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Homo Urbanus Europeanus photo expo visits Bratislava

MORE than five years ago French photographer Jean-Marc Caracci embarked on an ambitious project to map 31 European capitals through photography. The “Homo Urbanus Europeanus” project captures capitals from Reykjavik to Sofia, from Lisbon to Tallinn, focusing on the issue of solitude, potentially positive, within a crowded city.

MORE than five years ago French photographer Jean-Marc Caracci embarked on an ambitious project to map 31 European capitals through photography. The “Homo Urbanus Europeanus” project captures capitals from Reykjavik to Sofia, from Lisbon to Tallinn, focusing on the issue of solitude, potentially positive, within a crowded city.

As the project includes pictures from Bratislava - and in fact, the whole initiative was launched in the Slovak capital back in June 2007 - it is no surprise that it will also be presented here. The Central European House of Photography, Prepoštská 4, is exhibiting his images, which will remain on show until the end of September. Caracci came in person to open the exhibition on September 5.

“My project is about the ‘man’ in the ‘city’, in Europe – let’s say about the ‘European urban being’,” Caracci informed The Slovak Spectator in an interview.

The Slovak Spectator (TSS): How did you choose the capitals that you visited?
Jean-Marc Caracci (J-MC):
Actually, I didn’t choose the capitals (at least not in the beginning of the project); on the contrary, they chose me in a way.
I have been to 31 European capitals (over three years), and I didn’t have any budget for staying in hotels - for at least seven days in each of them. So my biggest task was first to find people, everywhere in Europe, who would agree to host me, for free and for a week.

And my biggest [source of] pride was that I found them. Surfing endlessly on the internet, I [re]searched cultural associations, organisations, photo clubs, photographers, artists, and so on. Then I wrote to them about myself, my project, and my need [to be] hosted for free. When somebody wrote me back and said I was welcome to stay in their home, that was the moment to book my flight. This is why I use to say that I have been chosen by the capitals, rather than choosing them.
Note that Bratislava was the first capital I [visited] for the “HUE” project… simply because I had some good friends there who were of course able to host me.

TSS: Why did you choose to photograph in black-and-white?
J-MC:
I can personally bear a colour photo when it is not too colourful; I mean with only a few tones. Yet, as a street photographer, I always work in black-and-white, because it is almost impossible to make a colour photo with nothing, no urban object, no advertising that would disturb the glance because of its colour. Regarding this project, for example, I wanted to focus my style on the lights, the shadows, the lines, the geometry using all of that to photograph the “urban being” in a beautiful setting.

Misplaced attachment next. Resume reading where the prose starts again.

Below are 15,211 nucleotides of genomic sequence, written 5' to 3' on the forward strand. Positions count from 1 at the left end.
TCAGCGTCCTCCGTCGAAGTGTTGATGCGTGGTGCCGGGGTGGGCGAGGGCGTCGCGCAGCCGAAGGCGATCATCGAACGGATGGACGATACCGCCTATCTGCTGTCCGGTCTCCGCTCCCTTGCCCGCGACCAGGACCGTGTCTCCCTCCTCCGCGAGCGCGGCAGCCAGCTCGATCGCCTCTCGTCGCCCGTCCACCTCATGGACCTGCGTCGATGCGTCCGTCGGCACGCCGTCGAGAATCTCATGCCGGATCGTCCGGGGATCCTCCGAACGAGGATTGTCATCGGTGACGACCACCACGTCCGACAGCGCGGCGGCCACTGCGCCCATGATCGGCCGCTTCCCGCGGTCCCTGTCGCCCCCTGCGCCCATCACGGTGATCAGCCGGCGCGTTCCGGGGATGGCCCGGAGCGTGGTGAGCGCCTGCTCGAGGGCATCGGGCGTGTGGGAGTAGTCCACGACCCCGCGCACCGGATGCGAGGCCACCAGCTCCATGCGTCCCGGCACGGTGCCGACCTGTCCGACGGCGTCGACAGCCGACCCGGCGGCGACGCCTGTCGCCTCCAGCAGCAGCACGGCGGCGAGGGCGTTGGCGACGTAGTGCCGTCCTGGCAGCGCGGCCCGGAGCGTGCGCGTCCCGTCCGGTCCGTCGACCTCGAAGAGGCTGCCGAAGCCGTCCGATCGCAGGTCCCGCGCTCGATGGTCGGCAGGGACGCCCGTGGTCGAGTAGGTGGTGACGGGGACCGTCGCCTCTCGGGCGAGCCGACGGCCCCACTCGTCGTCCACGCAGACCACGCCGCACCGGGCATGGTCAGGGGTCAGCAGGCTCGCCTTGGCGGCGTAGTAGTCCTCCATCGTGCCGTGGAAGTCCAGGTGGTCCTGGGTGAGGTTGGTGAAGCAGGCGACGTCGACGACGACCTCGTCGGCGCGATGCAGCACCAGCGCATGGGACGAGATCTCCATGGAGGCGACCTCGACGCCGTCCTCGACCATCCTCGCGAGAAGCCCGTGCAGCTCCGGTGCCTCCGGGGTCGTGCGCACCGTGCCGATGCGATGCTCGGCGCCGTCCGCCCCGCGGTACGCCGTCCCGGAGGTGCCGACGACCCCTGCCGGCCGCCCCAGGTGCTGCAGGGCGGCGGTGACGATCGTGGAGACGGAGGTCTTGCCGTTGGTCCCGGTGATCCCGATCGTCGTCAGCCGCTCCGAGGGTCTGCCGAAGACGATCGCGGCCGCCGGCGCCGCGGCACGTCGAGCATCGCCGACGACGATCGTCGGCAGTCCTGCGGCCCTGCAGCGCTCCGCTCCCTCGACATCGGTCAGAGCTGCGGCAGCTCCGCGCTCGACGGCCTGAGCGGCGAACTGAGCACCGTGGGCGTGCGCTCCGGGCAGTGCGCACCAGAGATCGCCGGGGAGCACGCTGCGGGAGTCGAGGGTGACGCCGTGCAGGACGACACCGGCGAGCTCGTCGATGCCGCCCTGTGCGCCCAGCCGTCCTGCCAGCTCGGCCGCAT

TSS: Were the portraits somehow prearranged, or are they snapshots?
J-MC:
Never arranged with people or any kind of model. Well, except for one photo; but I will not tell you which one. You can try to guess [when] visiting my exhibition in the Bratislava gallery, or looking at my portfolio online.

TSS: As for the book, how did you choose the local writers to write the text?
J-MC:
I have been working for almost one year on the album “Homo Urbanus Europeanus”, a book which will include 31 original short texts written by 31 European writers. The Slovak contributor will be writer Peter Krištúfek.

Searching and finding all these writers was a very long and time-consuming job. On the other hand, the way I chose them was very basic: in fact, I first worked on making a list of authors, well known in their own countries.

Then I started to write to them about the album project and my wish to include them among the contributors. If the author agreed to take part, I put them on my list; if not, I wrote to another one.

TSS: In which language(s) are the texts in the book?
J-MC:
In three languages: the one of the author, French and English. By the way, the job was not only to find and convince writers, but also to find and convince literary translators; so actually the album will bring together about 80 contributors: 31 writers and 50 translators.

TSS: Will there be – gradually, if not one after another – exhibitions in all the countries featured in the book?
J-MC:
I try to do my best for that. But I want to show my “Images of Europe” in the rest of the world as well. So for example, the “HUE” exhibition was held in Australia, in China, and right now is in South Korea, as a travelling exhibition organised by the Alliance Francaise in that country.

To see the whole portfolio, go to http://homo.urbanus.free.fr/portfolio/.

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